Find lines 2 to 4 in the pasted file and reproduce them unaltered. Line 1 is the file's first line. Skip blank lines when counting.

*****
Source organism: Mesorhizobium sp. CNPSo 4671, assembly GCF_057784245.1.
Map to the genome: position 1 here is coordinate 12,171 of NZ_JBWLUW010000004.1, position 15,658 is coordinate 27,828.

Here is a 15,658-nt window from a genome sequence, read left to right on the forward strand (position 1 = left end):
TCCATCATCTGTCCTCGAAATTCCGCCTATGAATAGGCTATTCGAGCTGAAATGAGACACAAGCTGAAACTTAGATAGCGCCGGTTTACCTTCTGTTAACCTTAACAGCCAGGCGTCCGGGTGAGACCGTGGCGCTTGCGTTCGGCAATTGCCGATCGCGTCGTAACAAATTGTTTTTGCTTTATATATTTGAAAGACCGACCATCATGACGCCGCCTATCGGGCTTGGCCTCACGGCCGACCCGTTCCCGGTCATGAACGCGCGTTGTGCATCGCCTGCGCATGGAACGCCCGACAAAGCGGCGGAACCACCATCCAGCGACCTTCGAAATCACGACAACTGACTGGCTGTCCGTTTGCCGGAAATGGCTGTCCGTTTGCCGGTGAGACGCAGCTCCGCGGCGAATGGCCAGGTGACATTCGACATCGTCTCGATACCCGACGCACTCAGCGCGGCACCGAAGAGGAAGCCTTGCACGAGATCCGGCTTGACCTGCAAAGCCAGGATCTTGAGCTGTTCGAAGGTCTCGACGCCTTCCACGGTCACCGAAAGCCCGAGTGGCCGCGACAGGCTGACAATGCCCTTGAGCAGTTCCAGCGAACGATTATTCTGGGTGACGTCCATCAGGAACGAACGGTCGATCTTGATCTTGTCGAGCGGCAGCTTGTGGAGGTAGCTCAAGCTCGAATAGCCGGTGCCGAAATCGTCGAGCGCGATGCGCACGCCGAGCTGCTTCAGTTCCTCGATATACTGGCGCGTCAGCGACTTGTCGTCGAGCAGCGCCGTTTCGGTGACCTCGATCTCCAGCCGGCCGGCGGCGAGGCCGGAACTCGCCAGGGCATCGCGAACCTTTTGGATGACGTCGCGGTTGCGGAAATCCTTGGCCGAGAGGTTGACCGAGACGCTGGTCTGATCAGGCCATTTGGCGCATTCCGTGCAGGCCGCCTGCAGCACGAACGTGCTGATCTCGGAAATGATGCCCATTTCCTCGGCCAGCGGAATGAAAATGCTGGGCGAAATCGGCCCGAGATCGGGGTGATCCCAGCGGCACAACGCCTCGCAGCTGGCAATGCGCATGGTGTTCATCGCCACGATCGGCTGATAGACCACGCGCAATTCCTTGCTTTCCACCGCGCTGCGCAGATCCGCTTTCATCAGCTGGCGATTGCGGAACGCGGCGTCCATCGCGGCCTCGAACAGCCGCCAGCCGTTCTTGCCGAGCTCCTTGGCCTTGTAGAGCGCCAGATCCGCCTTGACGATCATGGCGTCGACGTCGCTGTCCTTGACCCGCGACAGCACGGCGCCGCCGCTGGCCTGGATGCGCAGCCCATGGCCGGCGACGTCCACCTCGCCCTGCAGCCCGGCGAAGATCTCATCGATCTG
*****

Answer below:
Map to the genome: position 1 here is coordinate 12,171 of NZ_JBWLUW010000004.1, position 15,658 is coordinate 27,828.

Here is a 15,658-nt window from a genome sequence, read left to right on the forward strand (position 1 = left end):
TCCATCATCTGTCCTCGAAATTCCGCCTATGAATAGGCTATTCGAGCTGAAATGAGACACAAGCTGAAACTTAGATAGCGCCGGTTTACCTTCTGTTAACCTTAACAGCCAGGCGTCCGGGTGAGACCGTGGCGCTTGCGTTCGGCAATTGCCGATCGCGTCGTAACAAATTGTTTTTGCTTTATATATTTGAAAGACCGACCATCATGACGCCGCCTATCGGGCTTGGCCTCACGGCCGACCCGTTCCCGGTCATGAACGCGCGTTGTGCATCGCCTGCGCATGGAACGCCCGACAAAGCGGCGGAACCACCATCCAGCGACCTTCGAAATCACGACAACTGACTGGCTGTCCGTTTGCCGGAAATGGCTGTCCGTTTGCCGGTGAGACGCAGCTCCGCGGCGAATGGCCAGGTGACATTCGACATCGTCTCGATACCCGACGCACTCAGCGCGGCACCGAAGAGGAAGCCTTGCACGAGATCCGGCTTGACCTGCAAAGCCAGGATCTTGAGCTGTTCGAAGGTCTCGACGCCTTCCACGGTCACCGAAAGCCCGAGTGGCCGCGACAGGCTGACAATGCCCTTGAGCAGTTCCAGCGAACGATTATTCTGGGTGACGTCCATCAGGAACGAACGGTCGATCTTGATCTTGTCGAGCGGCAGCTTGTGGAGGTAGCTCAAGCTCGAATAGCCGGTGCCGAAATCGTCGAGCGCGATGCGCACGCCGAGCTGCTTCAGTTCCTCGATATACTGGCGCGTCAGCGACTTGTCGTCGAGCAGCGCCGTTTCGGTGACCTCGATCTCCAGCCGGCCGGCGGCGAGGCCGGAACTCGCCAGGGCATCGCGAACCTTTTGGATGACGTCGCGGTTGCGGAAATCCTTGGCCGAGAGGTTGACCGAGACGCTGGTCTGATCAGGCCATTTGGCGCATTCCGTGCAGGCCGCCTGCAGCACGAACGTGCTGATCTCGGAAATGATGCCCATTTCCTCGGCCAGCGGAATGAAAATGCTGGGCGAAATCGGCCCGAGATCGGGGTGATCCCAGCGGCACAACGCCTCGCAGCTGGCAATGCGCATGGTGTTCATCGCCACGATCGGCTGATAGACCACGCGCAATTCCTTGCTTTCCACCGCGCTGCGCAGATCCGCTTTCATCAGCTGGCGATTGCGGAACGCGGCGTCCATCGCGGCCTCGAACAGCCGCCAGCCGTTCTTGCCGAGCTCCTTGGCCTTGTAGAGCGCCAGATCCGCCTTGACGATCATGGCGTCGACGTCGCTGTCCTTGACCCGCGACAGCACGGCGCCGCCGCTGGCCTGGATGCGCAGCCCATGGCCGGCGACGTCCACCTCGCCCTGCAGCCCGGCGAAGATCTCATCGATCTG